How to be a fashion revolutionary

It’s the 10th anniversary of Fashion Revolution and this Fashion Revolution Week (April 15 to 24) is an opportunity to think about ways in which we can all be fashion revolutionaries.

Understanding our role in the fashion system is a vital part of finding ways to improve our fashion footprint. And with transparency being a core element of progress in the mindful consumption journey, brands have a big part to play.

Going to the shops is not always the answer when something is missing from your wardrobe, though we understand that sometimes needs must. Being thoughtful throughout this process is important, and the most responsible thing you can do as a consumer is to know where you are putting your money.

Does the brand represent what you believe in? Is it the right choice for your needs? We are learning to ask ourselves these questions.

In a quest for inspiration, Fashion Revolution’s Grace Clarkson chats with some of our favourite Kiwi brands about their qualities that embody a fashion revolutionary.

Kowtow clothing is now 100 per cent plastic-free and has open sourced its process in the hope that other fashion labels will follow.


To understand how we can grow as mindful fashion consumers, we must first understand what is wrong.

Chatting with Kowtow founder Gosia Piatek, I was inspired by the label’s unwavering dedication to constant improvement since its inception in 2006. Kowtow has been making revolutionary changes to its supply chain, not because it was expected or even because those opportunities existed, but because Gosia believed in doing more. One of its most recent and remarkable changes is its commitment to a plastic-free future in Kowtow production. Gosia shares the inspiration behind this shift, saying, “The decision to go plastic-free meant we had to get rid of a range of products that we felt were compromising our ethics.”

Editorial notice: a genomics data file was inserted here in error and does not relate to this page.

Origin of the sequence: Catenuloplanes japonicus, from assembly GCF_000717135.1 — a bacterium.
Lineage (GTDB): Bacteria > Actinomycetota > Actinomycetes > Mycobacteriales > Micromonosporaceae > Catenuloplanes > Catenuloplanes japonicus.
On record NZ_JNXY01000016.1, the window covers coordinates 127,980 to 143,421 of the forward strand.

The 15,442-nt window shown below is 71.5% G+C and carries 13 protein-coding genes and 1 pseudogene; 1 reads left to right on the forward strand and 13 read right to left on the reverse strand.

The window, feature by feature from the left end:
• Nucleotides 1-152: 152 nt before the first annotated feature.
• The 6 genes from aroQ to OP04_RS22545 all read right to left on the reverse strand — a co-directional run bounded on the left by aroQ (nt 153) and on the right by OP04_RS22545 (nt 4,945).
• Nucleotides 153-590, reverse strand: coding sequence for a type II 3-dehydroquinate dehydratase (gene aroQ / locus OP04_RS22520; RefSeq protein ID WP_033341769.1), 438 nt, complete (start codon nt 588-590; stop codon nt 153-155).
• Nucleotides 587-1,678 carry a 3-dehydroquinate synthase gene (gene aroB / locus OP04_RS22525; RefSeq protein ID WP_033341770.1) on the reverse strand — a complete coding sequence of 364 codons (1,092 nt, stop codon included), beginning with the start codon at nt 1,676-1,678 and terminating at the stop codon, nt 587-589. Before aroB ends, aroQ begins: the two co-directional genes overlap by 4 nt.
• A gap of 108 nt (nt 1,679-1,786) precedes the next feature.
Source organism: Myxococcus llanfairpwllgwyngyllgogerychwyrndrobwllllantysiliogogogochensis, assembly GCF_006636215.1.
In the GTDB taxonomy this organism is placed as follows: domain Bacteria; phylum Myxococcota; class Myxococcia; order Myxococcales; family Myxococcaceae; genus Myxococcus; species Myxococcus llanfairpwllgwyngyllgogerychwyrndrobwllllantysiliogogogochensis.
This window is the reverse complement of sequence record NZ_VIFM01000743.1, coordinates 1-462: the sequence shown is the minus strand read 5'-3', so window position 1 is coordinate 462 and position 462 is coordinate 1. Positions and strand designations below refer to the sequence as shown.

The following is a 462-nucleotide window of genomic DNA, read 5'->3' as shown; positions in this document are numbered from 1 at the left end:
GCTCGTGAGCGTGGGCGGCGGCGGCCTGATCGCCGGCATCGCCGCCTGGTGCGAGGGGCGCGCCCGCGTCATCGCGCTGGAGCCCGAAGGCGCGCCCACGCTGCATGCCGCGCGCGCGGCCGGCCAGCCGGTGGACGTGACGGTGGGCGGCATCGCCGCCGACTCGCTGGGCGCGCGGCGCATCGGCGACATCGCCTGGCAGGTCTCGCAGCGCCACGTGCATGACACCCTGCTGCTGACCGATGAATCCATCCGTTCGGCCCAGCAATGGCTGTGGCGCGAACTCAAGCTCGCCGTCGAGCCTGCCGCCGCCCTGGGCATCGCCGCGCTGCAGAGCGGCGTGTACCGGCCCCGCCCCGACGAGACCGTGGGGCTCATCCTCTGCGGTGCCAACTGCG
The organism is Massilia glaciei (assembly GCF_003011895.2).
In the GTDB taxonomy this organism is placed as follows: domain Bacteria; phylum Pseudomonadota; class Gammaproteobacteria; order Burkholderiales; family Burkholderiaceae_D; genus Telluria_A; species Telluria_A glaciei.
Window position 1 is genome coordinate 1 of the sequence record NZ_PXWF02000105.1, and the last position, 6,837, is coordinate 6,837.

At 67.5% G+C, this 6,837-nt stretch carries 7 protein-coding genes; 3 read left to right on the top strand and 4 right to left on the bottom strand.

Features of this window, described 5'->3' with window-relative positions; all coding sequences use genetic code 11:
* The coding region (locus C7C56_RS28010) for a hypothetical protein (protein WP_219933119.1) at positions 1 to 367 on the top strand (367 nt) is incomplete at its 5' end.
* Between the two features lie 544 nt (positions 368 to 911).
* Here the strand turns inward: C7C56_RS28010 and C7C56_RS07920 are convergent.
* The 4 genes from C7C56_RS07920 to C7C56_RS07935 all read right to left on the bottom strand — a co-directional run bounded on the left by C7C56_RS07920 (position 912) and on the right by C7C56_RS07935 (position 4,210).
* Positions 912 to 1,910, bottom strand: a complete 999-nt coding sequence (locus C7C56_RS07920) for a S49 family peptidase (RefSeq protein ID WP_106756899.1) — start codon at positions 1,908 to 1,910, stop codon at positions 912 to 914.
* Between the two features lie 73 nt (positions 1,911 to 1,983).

Another brand in New Zealand’s fashion scape that embodies this ability to look inward is Standard Issue. Known for its timeless and quality knitwear. “For us, everything starts and ends with the land,” says Standard Issue digital marketing & communications manager Laura Bowman. “This means at the very beginning, choosing natural fibres which are grown in a way that positively impacts the micro-climate around it.”

We would do well to draw on these brands’ quality of self-awareness. Only when we are conscious of our impact can we find ways to be better.

Standard Issue manufacturing in Auckland, New Zealand.


If self-awareness is the first, then taking responsibility is what comes next. Being honest about our actions allows us to be accountable for our missteps and provide inspiration for others.

Kowtow has built a relationship with its audience through transparency, giving us a clear picture of what fashion production can look like. Kowtow’s story is by no means the industry standard, but it has set an example to follow. Gosia speaks to Kowtow’s open communication, saying, “I always felt if we don’t have any information on parts of our supply chain, we cannot work with people on positive change.”